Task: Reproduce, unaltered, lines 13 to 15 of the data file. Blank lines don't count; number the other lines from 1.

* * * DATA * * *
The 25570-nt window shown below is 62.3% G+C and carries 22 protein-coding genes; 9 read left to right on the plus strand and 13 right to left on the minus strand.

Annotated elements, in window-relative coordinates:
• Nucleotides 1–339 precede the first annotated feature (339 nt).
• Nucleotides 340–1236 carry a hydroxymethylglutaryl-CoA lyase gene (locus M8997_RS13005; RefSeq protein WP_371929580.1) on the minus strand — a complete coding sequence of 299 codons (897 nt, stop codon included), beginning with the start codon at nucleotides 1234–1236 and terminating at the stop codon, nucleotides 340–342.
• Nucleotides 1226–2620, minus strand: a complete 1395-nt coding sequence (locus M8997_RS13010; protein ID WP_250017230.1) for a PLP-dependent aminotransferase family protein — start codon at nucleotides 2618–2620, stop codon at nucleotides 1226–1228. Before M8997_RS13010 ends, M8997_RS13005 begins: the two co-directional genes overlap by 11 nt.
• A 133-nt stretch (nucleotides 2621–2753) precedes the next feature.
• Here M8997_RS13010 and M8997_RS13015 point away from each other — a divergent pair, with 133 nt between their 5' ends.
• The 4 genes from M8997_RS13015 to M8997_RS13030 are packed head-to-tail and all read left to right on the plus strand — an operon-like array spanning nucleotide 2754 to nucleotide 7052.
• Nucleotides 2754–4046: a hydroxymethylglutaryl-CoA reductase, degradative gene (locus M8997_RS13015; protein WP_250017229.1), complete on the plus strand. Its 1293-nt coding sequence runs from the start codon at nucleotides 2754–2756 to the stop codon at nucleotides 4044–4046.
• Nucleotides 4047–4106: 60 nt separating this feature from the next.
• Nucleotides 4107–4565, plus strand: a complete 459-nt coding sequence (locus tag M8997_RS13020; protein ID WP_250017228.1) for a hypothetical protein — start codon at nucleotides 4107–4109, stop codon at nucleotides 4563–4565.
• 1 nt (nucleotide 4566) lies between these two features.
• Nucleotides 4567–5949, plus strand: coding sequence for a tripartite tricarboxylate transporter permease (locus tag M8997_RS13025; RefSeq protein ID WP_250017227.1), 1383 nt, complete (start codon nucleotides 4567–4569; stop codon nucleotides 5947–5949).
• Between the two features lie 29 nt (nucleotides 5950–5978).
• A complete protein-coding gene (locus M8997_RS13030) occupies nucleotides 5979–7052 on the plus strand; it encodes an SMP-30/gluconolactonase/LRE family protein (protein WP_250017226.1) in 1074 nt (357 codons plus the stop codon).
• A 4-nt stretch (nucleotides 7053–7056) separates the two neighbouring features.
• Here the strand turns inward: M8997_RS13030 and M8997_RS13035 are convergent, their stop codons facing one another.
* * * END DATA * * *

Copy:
• Nucleotides 4567–5949, plus strand: coding sequence for a tripartite tricarboxylate transporter permease (locus tag M8997_RS13025; RefSeq protein ID WP_250017227.1), 1383 nt, complete (start codon nucleotides 4567–4569; stop codon nucleotides 5947–5949).
• Between the two features lie 29 nt (nucleotides 5950–5978).
• A complete protein-coding gene (locus M8997_RS13030) occupies nucleotides 5979–7052 on the plus strand; it encodes an SMP-30/gluconolactonase/LRE family protein (protein WP_250017226.1) in 1074 nt (357 codons plus the stop codon).